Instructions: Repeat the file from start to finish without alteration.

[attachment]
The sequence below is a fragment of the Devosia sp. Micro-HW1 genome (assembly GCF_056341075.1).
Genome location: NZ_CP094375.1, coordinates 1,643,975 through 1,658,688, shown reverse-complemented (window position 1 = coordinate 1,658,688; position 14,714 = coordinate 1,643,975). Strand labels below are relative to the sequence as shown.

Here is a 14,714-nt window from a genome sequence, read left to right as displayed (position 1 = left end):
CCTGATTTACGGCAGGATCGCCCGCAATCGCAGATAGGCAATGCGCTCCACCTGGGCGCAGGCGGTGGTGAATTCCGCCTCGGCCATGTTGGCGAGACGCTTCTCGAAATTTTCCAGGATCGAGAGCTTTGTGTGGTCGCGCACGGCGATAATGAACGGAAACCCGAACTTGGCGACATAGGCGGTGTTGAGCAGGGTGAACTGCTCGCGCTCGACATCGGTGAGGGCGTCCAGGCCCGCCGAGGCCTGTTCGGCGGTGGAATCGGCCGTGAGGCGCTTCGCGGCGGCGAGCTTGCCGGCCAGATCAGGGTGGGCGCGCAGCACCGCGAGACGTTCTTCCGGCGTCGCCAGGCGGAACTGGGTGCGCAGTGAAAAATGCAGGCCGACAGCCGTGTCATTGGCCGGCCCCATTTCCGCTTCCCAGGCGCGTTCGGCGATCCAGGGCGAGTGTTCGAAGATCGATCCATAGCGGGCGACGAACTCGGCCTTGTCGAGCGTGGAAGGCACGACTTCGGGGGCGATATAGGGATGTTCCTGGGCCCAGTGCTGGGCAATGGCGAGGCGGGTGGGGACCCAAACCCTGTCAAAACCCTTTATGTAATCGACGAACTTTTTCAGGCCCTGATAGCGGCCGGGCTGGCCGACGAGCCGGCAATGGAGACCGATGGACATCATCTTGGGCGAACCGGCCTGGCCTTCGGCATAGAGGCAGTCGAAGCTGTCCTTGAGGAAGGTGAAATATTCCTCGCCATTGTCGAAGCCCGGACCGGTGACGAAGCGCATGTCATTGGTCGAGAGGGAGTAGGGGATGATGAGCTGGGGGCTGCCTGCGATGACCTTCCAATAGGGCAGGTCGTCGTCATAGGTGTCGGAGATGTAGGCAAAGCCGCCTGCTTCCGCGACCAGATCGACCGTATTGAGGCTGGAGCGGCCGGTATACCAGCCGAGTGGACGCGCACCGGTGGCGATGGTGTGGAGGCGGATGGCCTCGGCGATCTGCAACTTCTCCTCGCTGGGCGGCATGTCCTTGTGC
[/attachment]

The sequence below is a fragment of the Devosia sp. Micro-HW1 genome (assembly GCF_056341075.1).
Genome location: NZ_CP094375.1, coordinates 1,643,975 through 1,658,688, shown reverse-complemented (window position 1 = coordinate 1,658,688; position 14,714 = coordinate 1,643,975). Strand labels below are relative to the sequence as shown.

Here is a 14,714-nt window from a genome sequence, read left to right as displayed (position 1 = left end):
CCTGATTTACGGCAGGATCGCCCGCAATCGCAGATAGGCAATGCGCTCCACCTGGGCGCAGGCGGTGGTGAATTCCGCCTCGGCCATGTTGGCGAGACGCTTCTCGAAATTTTCCAGGATCGAGAGCTTTGTGTGGTCGCGCACGGCGATAATGAACGGAAACCCGAACTTGGCGACATAGGCGGTGTTGAGCAGGGTGAACTGCTCGCGCTCGACATCGGTGAGGGCGTCCAGGCCCGCCGAGGCCTGTTCGGCGGTGGAATCGGCCGTGAGGCGCTTCGCGGCGGCGAGCTTGCCGGCCAGATCAGGGTGGGCGCGCAGCACCGCGAGACGTTCTTCCGGCGTCGCCAGGCGGAACTGGGTGCGCAGTGAAAAATGCAGGCCGACAGCCGTGTCATTGGCCGGCCCCATTTCCGCTTCCCAGGCGCGTTCGGCGATCCAGGGCGAGTGTTCGAAGATCGATCCATAGCGGGCGACGAACTCGGCCTTGTCGAGCGTGGAAGGCACGACTTCGGGGGCGATATAGGGATGTTCCTGGGCCCAGTGCTGGGCAATGGCGAGGCGGGTGGGGACCCAAACCCTGTCAAAACCCTTTATGTAATCGACGAACTTTTTCAGGCCCTGATAGCGGCCGGGCTGGCCGACGAGCCGGCAATGGAGACCGATGGACATCATCTTGGGCGAACCGGCCTGGCCTTCGGCATAGAGGCAGTCGAAGCTGTCCTTGAGGAAGGTGAAATATTCCTCGCCATTGTCGAAGCCCGGACCGGTGACGAAGCGCATGTCATTGGTCGAGAGGGAGTAGGGGATGATGAGCTGGGGGCTGCCTGCGATGACCTTCCAATAGGGCAGGTCGTCGTCATAGGTGTCGGAGATGTAGGCAAAGCCGCCTGCTTCCGCGACCAGATCGACCGTATTGAGGCTGGAGCGGCCGGTATACCAGCCGAGTGGACGCGCACCGGTGGCGATGGTGTGGAGGCGGATGGCCTCGGCGATCTGCAACTTCTCCTCGCTGGGCGGCATGTCCTTGTGC